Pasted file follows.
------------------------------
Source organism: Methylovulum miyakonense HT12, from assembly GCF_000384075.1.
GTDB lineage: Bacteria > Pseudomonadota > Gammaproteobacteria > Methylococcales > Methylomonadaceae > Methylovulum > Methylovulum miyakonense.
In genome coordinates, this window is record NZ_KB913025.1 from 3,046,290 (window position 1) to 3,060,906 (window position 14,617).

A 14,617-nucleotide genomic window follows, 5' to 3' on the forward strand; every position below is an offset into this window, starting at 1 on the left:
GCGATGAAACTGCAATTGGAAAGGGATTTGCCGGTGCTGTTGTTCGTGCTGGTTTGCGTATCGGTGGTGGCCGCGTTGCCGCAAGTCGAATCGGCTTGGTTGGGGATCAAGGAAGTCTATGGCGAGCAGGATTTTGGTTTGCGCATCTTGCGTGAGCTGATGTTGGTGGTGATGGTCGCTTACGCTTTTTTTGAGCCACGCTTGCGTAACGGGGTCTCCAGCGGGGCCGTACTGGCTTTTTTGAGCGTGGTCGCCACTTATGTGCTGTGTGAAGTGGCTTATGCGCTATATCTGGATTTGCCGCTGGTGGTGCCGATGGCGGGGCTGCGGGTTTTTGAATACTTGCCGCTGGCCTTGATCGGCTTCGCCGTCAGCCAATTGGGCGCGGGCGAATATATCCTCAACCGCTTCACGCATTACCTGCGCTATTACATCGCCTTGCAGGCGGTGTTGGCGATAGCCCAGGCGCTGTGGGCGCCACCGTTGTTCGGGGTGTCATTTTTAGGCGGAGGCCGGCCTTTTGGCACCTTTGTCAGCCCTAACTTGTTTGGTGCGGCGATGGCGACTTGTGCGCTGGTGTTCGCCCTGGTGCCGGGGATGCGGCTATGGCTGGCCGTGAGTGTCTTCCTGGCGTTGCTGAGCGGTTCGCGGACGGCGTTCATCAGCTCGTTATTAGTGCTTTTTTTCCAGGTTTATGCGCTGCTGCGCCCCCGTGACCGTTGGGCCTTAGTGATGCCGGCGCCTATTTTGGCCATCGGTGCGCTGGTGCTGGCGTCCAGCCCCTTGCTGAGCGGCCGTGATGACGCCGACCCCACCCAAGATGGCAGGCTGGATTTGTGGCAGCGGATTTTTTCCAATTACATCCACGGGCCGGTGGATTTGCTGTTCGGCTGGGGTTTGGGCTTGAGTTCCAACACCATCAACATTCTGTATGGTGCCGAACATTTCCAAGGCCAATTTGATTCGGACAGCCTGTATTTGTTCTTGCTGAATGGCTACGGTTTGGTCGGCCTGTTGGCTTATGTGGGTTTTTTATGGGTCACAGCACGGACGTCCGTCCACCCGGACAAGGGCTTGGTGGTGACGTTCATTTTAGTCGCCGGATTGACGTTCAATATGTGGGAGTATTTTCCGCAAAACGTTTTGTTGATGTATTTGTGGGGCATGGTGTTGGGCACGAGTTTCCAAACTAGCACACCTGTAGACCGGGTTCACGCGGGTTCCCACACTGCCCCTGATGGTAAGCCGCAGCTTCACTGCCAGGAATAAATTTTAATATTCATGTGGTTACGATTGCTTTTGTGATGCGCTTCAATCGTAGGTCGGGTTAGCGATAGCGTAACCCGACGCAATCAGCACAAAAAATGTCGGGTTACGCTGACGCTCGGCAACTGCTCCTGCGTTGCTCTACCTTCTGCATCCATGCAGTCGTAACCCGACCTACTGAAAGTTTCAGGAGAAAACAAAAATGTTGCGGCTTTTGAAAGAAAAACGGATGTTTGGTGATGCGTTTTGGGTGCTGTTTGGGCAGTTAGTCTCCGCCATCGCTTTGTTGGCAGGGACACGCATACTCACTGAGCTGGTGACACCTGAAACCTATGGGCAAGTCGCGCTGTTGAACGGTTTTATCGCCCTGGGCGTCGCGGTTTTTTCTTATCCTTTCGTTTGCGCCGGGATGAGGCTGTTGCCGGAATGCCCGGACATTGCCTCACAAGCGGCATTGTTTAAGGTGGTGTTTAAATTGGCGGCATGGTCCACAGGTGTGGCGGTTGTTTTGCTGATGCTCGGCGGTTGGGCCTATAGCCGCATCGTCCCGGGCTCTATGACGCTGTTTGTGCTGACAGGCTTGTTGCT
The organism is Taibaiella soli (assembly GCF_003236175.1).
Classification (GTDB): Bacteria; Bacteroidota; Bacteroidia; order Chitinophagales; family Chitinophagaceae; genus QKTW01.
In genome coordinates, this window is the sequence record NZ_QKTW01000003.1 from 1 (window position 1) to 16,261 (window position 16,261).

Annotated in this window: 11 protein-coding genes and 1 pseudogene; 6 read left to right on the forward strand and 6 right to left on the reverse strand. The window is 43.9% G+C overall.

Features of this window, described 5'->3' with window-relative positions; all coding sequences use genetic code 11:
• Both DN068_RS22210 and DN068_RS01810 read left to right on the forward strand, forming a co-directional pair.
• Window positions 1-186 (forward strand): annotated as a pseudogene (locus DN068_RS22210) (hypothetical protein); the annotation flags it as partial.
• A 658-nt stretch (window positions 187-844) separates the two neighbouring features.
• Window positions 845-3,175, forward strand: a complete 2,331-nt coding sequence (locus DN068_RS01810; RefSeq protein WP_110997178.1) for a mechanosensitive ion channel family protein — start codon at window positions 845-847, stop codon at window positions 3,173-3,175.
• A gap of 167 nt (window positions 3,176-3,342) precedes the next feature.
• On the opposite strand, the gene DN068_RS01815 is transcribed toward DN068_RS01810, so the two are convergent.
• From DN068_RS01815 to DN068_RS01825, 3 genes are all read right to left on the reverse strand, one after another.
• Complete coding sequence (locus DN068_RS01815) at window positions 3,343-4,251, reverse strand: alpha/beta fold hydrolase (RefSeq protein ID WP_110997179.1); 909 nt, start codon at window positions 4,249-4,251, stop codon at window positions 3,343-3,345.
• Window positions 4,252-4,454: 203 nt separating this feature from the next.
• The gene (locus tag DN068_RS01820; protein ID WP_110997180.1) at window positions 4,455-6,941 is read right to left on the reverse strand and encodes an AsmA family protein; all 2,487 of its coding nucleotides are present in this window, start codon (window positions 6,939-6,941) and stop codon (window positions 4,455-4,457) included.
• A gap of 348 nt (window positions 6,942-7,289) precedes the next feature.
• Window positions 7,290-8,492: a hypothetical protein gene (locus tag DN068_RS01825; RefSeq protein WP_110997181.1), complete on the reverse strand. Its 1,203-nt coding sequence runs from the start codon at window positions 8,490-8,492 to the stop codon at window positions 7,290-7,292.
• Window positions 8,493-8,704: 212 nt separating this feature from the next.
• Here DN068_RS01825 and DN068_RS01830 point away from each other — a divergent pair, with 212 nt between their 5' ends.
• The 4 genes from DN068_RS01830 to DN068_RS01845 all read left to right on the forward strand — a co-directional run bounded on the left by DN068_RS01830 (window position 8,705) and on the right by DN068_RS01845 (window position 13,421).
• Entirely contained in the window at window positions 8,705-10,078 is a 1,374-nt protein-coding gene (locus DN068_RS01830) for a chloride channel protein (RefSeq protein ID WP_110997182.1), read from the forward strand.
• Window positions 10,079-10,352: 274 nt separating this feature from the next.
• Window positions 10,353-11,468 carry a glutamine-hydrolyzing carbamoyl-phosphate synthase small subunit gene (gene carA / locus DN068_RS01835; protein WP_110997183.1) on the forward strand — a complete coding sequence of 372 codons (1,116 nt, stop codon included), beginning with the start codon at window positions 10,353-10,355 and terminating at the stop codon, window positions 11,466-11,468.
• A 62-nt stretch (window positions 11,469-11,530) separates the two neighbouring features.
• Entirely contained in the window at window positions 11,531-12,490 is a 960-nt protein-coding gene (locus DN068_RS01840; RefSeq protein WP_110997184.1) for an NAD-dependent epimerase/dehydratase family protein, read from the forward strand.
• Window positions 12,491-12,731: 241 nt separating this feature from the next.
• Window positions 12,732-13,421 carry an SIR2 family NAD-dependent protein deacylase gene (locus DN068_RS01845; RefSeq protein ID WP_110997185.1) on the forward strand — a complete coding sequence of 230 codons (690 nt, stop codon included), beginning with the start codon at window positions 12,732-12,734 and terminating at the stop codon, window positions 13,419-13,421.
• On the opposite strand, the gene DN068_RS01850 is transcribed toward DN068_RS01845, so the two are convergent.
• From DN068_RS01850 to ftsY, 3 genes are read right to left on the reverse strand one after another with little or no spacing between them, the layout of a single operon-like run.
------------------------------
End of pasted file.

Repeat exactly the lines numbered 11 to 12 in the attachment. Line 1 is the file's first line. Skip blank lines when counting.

• Both DN068_RS22210 and DN068_RS01810 read left to right on the forward strand, forming a co-directional pair.
• Window positions 1-186 (forward strand): annotated as a pseudogene (locus DN068_RS22210) (hypothetical protein); the annotation flags it as partial.